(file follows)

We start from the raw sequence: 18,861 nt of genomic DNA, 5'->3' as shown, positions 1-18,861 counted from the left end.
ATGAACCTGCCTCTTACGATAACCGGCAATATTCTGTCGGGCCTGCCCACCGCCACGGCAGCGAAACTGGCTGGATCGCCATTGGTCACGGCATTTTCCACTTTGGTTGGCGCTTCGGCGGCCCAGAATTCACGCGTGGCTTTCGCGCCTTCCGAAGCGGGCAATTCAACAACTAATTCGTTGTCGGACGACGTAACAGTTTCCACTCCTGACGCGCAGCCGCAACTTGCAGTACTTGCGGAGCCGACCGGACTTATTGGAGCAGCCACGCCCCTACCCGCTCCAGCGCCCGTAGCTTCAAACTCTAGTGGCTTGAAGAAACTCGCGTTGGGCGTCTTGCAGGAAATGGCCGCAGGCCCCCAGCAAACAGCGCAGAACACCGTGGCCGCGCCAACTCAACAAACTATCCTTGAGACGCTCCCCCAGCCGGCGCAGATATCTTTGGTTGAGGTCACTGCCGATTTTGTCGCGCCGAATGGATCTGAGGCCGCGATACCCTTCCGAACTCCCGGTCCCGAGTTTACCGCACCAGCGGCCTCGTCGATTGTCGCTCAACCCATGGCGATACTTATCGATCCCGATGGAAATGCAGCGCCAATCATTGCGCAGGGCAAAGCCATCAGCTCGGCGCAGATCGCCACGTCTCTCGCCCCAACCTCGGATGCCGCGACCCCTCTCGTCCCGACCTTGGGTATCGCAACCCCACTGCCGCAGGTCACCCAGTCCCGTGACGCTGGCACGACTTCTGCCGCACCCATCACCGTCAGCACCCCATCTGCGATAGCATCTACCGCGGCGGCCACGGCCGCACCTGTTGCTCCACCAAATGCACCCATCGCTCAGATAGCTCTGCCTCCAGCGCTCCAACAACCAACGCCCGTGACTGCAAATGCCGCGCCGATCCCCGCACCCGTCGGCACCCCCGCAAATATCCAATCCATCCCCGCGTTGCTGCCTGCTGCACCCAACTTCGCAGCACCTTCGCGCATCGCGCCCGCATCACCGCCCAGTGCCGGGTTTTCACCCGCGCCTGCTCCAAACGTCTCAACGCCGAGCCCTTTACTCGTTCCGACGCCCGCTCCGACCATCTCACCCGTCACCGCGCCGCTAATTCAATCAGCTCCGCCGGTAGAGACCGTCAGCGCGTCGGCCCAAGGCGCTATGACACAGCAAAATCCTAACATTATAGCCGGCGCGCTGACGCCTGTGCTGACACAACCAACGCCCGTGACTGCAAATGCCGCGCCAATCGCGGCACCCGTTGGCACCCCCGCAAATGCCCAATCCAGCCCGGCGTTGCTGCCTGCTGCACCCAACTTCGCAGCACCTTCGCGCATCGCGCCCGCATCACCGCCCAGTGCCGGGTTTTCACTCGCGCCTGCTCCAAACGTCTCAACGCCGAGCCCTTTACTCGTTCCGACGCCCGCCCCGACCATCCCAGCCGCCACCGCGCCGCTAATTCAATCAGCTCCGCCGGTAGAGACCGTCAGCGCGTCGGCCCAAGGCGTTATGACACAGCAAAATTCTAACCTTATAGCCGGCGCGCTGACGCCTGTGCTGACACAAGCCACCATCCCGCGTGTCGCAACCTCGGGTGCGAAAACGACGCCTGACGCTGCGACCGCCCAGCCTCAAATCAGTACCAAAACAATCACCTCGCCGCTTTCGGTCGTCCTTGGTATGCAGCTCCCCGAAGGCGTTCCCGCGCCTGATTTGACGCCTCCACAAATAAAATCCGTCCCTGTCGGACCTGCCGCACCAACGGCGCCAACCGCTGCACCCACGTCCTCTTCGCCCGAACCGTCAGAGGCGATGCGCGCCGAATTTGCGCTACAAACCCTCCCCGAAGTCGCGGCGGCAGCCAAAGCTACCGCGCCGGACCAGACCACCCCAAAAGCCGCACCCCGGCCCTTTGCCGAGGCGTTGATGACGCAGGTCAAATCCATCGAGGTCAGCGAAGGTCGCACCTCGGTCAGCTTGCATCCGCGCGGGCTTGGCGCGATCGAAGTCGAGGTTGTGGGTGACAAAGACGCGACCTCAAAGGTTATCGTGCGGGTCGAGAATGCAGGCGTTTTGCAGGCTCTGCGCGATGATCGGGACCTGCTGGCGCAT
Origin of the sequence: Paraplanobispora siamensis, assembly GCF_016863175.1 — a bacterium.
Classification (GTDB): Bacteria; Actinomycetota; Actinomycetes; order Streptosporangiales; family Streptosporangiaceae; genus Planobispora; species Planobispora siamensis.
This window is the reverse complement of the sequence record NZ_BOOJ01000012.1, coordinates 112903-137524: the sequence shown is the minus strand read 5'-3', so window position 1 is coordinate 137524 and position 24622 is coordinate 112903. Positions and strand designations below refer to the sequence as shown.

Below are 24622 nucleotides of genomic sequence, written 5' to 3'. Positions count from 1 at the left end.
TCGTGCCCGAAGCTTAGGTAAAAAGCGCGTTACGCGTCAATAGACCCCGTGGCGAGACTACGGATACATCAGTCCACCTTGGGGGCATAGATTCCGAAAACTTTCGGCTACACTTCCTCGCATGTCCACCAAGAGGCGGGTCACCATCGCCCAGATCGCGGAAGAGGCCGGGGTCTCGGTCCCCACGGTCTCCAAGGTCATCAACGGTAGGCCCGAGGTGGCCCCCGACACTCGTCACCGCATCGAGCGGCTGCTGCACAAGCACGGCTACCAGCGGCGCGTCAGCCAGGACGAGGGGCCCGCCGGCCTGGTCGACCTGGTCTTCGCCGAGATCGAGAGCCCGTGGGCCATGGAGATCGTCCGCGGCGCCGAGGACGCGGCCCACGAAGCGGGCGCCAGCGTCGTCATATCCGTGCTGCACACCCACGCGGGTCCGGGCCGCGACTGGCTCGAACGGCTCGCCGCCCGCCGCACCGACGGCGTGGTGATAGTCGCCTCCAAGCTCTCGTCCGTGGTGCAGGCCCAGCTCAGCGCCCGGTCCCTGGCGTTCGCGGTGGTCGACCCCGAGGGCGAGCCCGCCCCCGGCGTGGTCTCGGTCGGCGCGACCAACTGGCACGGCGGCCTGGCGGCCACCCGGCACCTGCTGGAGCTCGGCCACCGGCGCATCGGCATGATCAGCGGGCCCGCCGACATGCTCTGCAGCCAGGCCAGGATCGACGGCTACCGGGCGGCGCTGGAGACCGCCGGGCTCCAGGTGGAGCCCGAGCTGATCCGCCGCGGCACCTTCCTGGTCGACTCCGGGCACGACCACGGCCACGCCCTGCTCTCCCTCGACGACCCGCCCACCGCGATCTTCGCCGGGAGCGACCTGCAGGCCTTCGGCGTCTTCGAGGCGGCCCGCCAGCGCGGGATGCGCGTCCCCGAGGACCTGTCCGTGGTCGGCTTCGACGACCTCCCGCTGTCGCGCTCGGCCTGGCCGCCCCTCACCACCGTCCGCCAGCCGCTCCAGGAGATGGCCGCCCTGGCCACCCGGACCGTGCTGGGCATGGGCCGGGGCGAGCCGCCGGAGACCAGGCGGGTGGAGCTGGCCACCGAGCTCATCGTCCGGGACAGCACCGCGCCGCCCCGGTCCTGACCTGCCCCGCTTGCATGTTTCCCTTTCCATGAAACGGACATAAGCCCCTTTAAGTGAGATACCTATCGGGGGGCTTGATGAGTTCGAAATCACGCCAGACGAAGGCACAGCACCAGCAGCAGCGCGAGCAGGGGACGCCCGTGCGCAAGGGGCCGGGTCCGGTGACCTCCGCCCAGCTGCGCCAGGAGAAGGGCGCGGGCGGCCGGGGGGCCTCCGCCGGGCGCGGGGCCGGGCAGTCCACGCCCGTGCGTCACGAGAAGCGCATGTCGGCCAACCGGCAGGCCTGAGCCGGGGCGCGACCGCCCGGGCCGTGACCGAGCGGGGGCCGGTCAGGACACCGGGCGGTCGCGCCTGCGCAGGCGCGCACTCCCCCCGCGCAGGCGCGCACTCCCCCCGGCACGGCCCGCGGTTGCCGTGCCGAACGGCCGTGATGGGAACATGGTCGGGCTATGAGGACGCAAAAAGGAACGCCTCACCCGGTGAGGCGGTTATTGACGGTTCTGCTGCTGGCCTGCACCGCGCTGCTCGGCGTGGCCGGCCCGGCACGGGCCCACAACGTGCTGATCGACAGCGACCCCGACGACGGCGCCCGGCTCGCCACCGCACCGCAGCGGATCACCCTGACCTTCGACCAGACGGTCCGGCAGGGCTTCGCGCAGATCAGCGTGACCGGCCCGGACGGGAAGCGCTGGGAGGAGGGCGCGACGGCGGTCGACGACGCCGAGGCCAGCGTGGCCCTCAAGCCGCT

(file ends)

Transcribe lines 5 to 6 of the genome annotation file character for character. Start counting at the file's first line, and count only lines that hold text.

This window is the reverse complement of the sequence record NZ_BOOJ01000012.1, coordinates 112903-137524: the sequence shown is the minus strand read 5'-3', so window position 1 is coordinate 137524 and position 24622 is coordinate 112903. Positions and strand designations below refer to the sequence as shown.

Below are 24622 nucleotides of genomic sequence, written 5' to 3'. Positions count from 1 at the left end.